Crude ended up this week on short-covering as a potential storm threatened to disrupt oil production in the Gulf of Mexico. In the Gulf of Mexico, the largest U. S. offshore oil port and Murphy Oil Corp. began evacuating non-essential personnel from their operations, ahead of a potential cyclone. The news sparked more shortcovering in late Friday trading. The U. S. National Hurricane Center said a low pressure system in the Gulf, home to 20 percent of U. S. oil production and 6 percent of natural gas output, had a 70 percent chance of developing into a tropical cyclone over the next two days. While oil demand prospects are dimming, supply of oil remains ample. The Organization of the Petroleum Exporting Countries is pumping about 1.6 million barrels per day (bpd) more than the demand for its oil and its own supply target, OPEC figures show. Much of the extra oil has come from top exporter Saudi Arabia, as well as from an export capacity expansion in Iraq and a recovery in Libyan output. At its meeting last week, OPEC agreed to keep its oil output limit at 30 million bpd, with several members urging the Saudis to cut back supplies to reach the target.
This week we have seen crude oil has broken below the 80.00 level on the back of unexpected rise in US crude oil inventories coupled with escalating European debt crisis. Additionally, a stronger DX also acted as a negative factor for the commodity. With the FOMC lowering the US growth forecast and the Chinese HSBC PMI showing a continued slowdown in Asia, the demand for crude has been reduced. The overall market sentiments turned sour after the US Federal Reserve stopped short of introducing any further aggressive economic stimulus measures as widely anticipated and revised down the economic growth estimates to 1.9-2.4 per cent from 2.4-2.9 per cent. However, the US central bank decided to go ahead with the `Operation Twist'. Worries over the global economic growth triggered sell off in commodities and equities. Spot gold declined for the third consecutive day. However, lower level buying and safe haven appeal provided cushion to falling prices. Disappointment over the Fed staying back from providing additional stimulus measures amid worries over euro zone debt crisis dragged down base metals and crude oil too. Weak Chinese manufacturing PMI data added further pressure over the market. Crude oil in Nymex was hovering near eight month low while Brent crude oil hit 18-month low. Surprise build in crude oil inventories and gloomy economic outlook drove prices south.
Crude oil and other risk assets fell sharply this week as fears of slowing global growth gripped markets, which were also beset by speculation about pending bank downgrades and Europe's sovereign crisis. But the price of oil has a separate significance in that it is an important lever on the world economy, and its decline could help consumers.
Crude prices have fallen 30 percent from their March highs as oil production globally rose to a record level in May, according to the International Energy Agency. The world is now pumping 91.1 million barrels per day, the most ever. OPEC production, at more than 31.5 million barrels in May, is also higher than normal. Majorly crude was trading under pressure after the fact that Federal Reserve did not announce a new easing program supported the dollar. Also weak manufacturing data in China and Europe, and a series of disappointments from U. S. jobless claims to the Philadelphia Fed survey, added to the "risk off" temperament of markets Thursday. In fact, traders say the months-long decline in oil may have been signaling a slowdown in the economy. Market focus Friday will remain on Europe as finance ministers meet, and the leaders of Germany, France, Italy and Spain meet ahead of next week's EU summit. Some of the Iranian oil has already been taken out of the market and the drop in oil prices is also pinching Iran, which has been engaged in talks with a group of six nations on its nuclear program. So far, Iran refuses to abandon its uranium enrichment program, denying it is seeking to develop nuclear weapons. The Iran situation remains a wild card for oil prices. While OPEC affirmed last week that it would hold production at 30 million barrels a day, production of oil elsewhere has increased.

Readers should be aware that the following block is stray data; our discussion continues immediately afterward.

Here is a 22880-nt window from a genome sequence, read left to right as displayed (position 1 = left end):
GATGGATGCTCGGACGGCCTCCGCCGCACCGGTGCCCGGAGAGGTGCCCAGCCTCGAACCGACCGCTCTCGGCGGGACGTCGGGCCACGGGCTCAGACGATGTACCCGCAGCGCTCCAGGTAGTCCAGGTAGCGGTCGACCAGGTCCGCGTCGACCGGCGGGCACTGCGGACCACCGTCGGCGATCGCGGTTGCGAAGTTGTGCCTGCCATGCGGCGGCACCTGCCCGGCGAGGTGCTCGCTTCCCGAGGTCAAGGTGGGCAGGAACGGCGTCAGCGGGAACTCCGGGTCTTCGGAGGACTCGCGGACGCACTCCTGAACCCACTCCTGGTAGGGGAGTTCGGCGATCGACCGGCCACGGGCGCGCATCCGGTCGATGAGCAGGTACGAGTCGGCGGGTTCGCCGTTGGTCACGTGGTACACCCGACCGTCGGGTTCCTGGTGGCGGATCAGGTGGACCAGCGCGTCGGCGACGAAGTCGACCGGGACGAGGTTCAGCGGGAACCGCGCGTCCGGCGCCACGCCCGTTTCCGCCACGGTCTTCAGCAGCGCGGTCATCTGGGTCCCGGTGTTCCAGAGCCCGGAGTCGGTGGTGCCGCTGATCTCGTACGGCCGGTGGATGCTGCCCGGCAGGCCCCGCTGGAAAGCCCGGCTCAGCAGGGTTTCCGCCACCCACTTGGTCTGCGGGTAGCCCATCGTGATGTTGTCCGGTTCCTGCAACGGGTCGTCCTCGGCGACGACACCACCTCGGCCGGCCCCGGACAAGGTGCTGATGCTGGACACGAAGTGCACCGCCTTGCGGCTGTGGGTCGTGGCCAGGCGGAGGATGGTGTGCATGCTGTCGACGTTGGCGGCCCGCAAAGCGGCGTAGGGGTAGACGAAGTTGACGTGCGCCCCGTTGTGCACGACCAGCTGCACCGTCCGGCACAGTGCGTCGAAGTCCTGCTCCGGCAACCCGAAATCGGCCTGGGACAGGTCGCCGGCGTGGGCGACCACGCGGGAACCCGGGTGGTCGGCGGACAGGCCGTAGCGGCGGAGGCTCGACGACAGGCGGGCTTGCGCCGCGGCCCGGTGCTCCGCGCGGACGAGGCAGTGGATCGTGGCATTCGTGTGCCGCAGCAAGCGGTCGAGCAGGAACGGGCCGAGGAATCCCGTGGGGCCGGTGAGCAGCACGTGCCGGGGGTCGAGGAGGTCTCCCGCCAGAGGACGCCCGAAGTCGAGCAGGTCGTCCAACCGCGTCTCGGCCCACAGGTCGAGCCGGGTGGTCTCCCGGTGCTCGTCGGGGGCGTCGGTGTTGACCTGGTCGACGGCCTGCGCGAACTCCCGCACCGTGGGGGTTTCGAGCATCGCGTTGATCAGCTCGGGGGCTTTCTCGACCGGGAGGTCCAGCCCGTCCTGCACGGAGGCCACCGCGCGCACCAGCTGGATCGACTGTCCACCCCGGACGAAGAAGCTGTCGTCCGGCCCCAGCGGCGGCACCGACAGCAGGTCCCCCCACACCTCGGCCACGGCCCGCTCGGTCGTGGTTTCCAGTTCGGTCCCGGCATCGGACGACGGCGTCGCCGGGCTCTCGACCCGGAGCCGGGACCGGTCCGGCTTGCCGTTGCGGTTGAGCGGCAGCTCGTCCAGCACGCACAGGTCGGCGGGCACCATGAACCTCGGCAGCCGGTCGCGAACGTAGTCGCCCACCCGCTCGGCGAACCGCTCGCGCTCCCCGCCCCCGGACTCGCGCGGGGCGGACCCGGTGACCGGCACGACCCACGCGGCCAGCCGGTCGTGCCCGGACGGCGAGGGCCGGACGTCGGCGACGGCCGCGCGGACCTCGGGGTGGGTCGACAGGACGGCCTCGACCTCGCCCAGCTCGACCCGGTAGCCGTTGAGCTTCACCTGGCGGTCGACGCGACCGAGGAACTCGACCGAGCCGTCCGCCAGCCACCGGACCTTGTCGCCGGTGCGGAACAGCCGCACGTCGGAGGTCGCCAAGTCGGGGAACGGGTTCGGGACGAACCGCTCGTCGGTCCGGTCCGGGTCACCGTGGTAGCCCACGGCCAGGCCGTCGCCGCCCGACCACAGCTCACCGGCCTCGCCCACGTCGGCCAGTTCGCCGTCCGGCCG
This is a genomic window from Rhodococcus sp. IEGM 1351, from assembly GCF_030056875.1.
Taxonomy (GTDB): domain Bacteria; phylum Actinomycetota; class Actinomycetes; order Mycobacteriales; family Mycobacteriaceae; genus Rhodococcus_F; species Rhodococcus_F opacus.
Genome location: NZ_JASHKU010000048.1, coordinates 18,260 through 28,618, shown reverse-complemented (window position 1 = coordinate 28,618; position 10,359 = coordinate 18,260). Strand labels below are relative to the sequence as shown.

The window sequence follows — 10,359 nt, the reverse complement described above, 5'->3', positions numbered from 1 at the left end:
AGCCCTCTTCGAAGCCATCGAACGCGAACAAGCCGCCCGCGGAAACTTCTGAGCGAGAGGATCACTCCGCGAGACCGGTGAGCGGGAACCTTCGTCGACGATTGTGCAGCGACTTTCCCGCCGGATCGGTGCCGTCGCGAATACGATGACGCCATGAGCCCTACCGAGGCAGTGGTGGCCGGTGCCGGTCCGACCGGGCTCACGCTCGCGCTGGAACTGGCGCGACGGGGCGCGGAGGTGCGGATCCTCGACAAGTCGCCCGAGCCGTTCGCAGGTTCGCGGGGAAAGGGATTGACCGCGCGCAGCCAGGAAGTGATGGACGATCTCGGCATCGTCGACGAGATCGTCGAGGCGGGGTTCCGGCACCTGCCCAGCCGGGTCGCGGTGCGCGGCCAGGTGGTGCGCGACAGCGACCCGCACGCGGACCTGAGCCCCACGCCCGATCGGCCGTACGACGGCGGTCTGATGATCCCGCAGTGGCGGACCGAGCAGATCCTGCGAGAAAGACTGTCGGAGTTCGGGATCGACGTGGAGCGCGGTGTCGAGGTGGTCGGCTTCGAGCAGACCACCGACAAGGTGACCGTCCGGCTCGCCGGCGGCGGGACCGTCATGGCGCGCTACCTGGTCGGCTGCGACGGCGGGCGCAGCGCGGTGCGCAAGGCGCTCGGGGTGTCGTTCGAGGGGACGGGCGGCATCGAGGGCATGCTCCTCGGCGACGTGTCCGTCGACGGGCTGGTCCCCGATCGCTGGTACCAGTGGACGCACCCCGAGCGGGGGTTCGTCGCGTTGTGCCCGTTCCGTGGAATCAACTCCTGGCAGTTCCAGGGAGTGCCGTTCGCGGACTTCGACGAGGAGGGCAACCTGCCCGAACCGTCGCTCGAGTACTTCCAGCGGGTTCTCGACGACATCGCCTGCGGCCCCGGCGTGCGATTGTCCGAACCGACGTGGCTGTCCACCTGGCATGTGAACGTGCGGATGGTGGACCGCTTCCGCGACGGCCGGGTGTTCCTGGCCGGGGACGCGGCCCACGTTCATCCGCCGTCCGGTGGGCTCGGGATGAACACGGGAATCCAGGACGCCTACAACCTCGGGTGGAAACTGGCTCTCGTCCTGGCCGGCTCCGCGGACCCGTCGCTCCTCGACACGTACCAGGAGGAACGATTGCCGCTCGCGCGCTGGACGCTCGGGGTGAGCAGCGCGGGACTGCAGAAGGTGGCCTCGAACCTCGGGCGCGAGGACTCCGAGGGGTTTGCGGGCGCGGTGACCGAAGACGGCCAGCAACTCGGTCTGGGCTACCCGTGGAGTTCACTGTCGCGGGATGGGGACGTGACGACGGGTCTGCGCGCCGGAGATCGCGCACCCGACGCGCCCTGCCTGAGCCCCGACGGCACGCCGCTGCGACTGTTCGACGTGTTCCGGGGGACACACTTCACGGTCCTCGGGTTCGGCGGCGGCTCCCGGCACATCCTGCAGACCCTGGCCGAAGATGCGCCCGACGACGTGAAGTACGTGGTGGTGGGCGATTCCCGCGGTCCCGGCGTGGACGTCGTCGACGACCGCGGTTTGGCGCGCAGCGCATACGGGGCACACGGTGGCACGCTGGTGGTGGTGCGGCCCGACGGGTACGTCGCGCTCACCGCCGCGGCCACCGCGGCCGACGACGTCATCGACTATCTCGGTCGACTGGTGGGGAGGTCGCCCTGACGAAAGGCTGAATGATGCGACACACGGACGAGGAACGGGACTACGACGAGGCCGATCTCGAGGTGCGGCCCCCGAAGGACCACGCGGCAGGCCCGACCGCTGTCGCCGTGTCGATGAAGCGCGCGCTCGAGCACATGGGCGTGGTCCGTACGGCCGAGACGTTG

Technical Outlook: Crude is getting support at 4515 and below could see a test of 4427 level, and resistance is now likely to be seen at 4653, a move above could see prices testing 4703.
ACTION: SHORT TERM JUMP CAN BE SEEN LOOKING TO HURRICANE UPDATE AND TECHNICAL CHART BUT 4700 WILL BE GOOD TO TAKE SHORT ONCE AGAIN FOR SUPPORT TILL 4500-4220 LEVEL IN MEDIUM TERM.
- Oil firms falls as government considers export parity pricing model
- Essar Oil to sign $1 billion financing co-operation deal with CDB
- ONGC may sell stakes in deep-water blocks to Shell
- Huge scope for improving Indian shale gas estimates: ONGC
- HPCL Visakha refinery suffers major fire due to short circuit